The new Vernier Pressure Sensor 400 is one small step up in price, but one giant leap in performance. With an exceptional operational temperature range, and secure metal fittings makes the Vernier Pressure Sensor 400 is a serious tool for high school and college experiments in chemistry, biology, physics, and environmental science.
The earlier version of the pressure sensor had a few limitations that kept it from fully supporting the more advanced needs of the science learning community. For one, it was sensitive to certain caustic chemical vapors that could destroy its fragile pressure sensor membrane. And second, it’s range limited it to those pressures between zero and an average car tire.
The Pressure Sensor 400 has a much more durable membrane, and it has twice the effective range moving from that of a car tire up to a mountain bike tire.
Pressure, or a perpendicular force per unit area is commonly measured in kilo-pascals such as with this sensor. At 400 KPa, the Vernier Pressure Sensor 400 works well within the safety considerations of science teachers.
However, there is a subset of material science that considers pressures of mindboggeling proportion. For instance the current world record for laboratory-created pressure is about 770 Gigapascals (GPa) or about twice that of the pressure you would find at the center of the Earth. And needless to say, things get pretty weird at those pressures such as “interplay” between the core electrons in atoms. For reference, it only takes about 24 GPa to make a diamond, or about 1/32 the pressure of the world record.
Compared to the previous (and still current) pressure sensor, the 400 looks and feels like a tank. The Sherman variety. Wearing two rubber rings for texture, and an overall ergonomic flavor, the 400 feels like a solid tool that will stand up to hard use much better than the plastic box of the general Gas Pressure Sensor. Which is exactly the point. Under some experimental conditions, the previous pressure sensor succumbed to corrosive vapors, and leaks in the seals. As a pressure sensor, the system with under inspection along with the sensor must remain completely closed. Any leakage along the way will produce faulty data.
The regular Gas Pressure Sensor by Vernier costs about one hundred dollars less than the new Pressure Sensor 400. $106 to be exact. In addition to twice the range, and twice the accuracy, the mechanical upgrades to the Pressure Sensor 400 over the other model include a brass tube connector, a push-to-connect connector made of nickel-plated brass and similar to professional plumbing fixtures, heavier PVC tubing, and included ridged nylon tubing.
And the accessories of a metal wrench to ensure a tight fit, and thread sealing tape made of polytetrafluoroethylene (PTFE) or Teflon™ tape. Some call this white ribbon-like material “Plumber’s Tape” but the usual lexicon for plumbers tape indicates galvanized steel strapping material a few centimeters wide and filled with holes.
This type of metal plumbers tape is is used to secure pipes and duct work.
And there is the heavy duty build quality of the 400.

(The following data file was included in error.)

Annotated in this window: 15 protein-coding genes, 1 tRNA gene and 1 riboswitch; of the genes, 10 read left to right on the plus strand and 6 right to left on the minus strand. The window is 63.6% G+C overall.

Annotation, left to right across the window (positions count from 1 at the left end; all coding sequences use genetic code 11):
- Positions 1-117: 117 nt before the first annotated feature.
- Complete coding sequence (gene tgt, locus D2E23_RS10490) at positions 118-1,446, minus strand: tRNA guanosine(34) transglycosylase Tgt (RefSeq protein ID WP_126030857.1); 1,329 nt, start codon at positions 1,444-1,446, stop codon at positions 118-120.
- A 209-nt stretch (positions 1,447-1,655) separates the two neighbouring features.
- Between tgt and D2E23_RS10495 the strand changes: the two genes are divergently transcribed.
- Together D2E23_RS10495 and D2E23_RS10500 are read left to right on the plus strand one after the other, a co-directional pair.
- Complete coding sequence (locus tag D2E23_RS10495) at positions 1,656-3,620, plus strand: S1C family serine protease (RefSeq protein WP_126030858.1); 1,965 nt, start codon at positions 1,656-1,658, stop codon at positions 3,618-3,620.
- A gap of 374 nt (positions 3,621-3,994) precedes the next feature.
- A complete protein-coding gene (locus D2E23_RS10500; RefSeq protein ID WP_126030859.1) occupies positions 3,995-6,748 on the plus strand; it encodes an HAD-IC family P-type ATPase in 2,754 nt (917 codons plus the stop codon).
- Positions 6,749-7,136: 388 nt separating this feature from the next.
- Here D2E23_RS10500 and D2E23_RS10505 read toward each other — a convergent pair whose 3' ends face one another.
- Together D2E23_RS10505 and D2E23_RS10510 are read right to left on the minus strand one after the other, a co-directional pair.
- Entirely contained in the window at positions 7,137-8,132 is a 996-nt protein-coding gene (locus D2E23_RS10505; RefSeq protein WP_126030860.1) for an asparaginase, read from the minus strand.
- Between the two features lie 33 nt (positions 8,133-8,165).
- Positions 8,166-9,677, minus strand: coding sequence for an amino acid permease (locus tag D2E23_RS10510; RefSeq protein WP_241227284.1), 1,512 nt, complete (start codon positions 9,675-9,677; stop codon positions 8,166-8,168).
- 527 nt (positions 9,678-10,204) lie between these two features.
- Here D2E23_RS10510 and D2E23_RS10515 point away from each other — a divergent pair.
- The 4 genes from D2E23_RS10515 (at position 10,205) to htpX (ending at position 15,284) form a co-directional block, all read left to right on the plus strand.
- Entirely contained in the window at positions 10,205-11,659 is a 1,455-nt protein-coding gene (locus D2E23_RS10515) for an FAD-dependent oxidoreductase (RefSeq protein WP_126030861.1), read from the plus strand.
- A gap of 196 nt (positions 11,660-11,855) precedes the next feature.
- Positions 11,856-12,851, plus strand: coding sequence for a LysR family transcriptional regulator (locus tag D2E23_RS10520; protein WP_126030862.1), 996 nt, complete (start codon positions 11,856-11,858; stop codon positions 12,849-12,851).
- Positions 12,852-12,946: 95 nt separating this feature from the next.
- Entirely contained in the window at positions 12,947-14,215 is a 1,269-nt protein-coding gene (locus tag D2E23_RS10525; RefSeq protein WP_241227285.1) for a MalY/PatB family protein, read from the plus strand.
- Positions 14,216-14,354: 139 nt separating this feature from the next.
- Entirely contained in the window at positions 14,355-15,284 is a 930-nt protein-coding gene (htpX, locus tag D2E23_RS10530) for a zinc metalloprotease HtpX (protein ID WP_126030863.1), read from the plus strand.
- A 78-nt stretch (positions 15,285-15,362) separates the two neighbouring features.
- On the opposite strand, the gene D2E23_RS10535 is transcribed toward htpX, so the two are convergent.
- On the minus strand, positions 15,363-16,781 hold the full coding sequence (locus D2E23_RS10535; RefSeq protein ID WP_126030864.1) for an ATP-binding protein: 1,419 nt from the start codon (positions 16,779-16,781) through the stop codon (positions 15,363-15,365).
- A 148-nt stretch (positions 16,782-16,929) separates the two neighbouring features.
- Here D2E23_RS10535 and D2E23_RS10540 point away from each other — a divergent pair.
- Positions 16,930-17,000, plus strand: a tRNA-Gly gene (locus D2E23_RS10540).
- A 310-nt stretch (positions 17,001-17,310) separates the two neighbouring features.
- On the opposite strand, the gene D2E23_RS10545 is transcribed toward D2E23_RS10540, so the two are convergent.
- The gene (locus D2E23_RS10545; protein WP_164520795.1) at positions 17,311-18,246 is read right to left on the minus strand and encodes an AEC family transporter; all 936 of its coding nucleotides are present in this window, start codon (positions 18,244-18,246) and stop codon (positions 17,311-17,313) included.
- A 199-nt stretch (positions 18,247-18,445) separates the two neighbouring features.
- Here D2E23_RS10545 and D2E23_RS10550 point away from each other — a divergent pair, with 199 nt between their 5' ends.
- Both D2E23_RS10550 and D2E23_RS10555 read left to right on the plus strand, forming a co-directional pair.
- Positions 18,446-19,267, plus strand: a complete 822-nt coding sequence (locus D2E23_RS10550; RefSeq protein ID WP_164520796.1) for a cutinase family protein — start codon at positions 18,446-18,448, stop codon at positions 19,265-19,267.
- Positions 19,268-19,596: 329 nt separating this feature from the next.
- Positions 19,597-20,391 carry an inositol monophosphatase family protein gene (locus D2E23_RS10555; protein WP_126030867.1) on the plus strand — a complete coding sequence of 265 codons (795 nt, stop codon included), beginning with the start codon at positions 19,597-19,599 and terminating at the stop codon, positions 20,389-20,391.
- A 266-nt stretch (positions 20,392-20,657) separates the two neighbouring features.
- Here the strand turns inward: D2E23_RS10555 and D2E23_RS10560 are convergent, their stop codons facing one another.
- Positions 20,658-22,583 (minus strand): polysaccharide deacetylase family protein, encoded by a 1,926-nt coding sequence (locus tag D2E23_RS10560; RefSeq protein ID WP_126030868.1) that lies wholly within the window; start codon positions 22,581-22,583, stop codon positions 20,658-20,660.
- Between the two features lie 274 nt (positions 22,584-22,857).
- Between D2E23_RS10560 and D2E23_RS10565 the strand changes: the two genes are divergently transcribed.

For comparison, the new 400 sensor measures pressures twice as great as the regular model. But to make the jump up to world record measures of pressure, Vernier would need to up their game and produce a sensor that could handle pressures two million times greater than the current 400 can deal with. And those pressures are most likely outside the safety limits of all classrooms as well as many planets and every comet, asteroid, and moon in the solar system.
Performance Under Pressure
The Pressure Sensor 400 also utilizes a heavy duty PS2 series pressure transducer from Honeywell. Similarly the regular gas pressure sensor uses a Honeywell sensor, but low pressure piezoresistive silicon-ceramic sensor.
The limitations of the lesser sensor is not usually a problem in educational applications where only non-corrosive dry gas pressure is measured, but when the chemistry or biology takes on a more potent smell, a more durable sensor is needed.
The Pressure Sensor 400’s piezoresistive is contained within a stainless steel housing. The advanced design also provides much more shock and vibration resistance. A added factoid that I found interesting when researching this sensor is that its rated for a minimum of 10 million cycles to operating pressure.
Here are three experiments using a pressure sensor and the LabQuest2.
The increased accuracy of the 400 over other pressure sensors comes in handy when experimenting with subtile pressure changes such as with low-speed measurements of the Bernoulli Principle. For example, at 80 kilometers per hour (~50 miles per hour) the the pressure difference between the relatively still air inside a car with the moving air outside the car window can be measured by taking pressure readings inside and outside the car using a tube connected to the Pressure Sensor 400. The lowest reading was -0.4k
Pa. In this inspection, the Pressure Sensor 400 was zeroed inside the car, and then a tube was slipped outside the car through a window and held perpendicular to the car’s direction of travel.
When working with small values, the degree of accuracy of the sensor might also be the limits of the measurable data.
Using the Vernier Go Wireless Link with the Pressure Sensor 400 offers additional freedoms for pressure measurements by reducing the number of digital connections and/or increasing the distance between computer and sensor.
So given the number of creative and innovatively explorative experiments that the regular pressure sensor has generated, the new Vernier Pressure Sensor 400 will again expand the potential for exploring the intriguing world of pressure.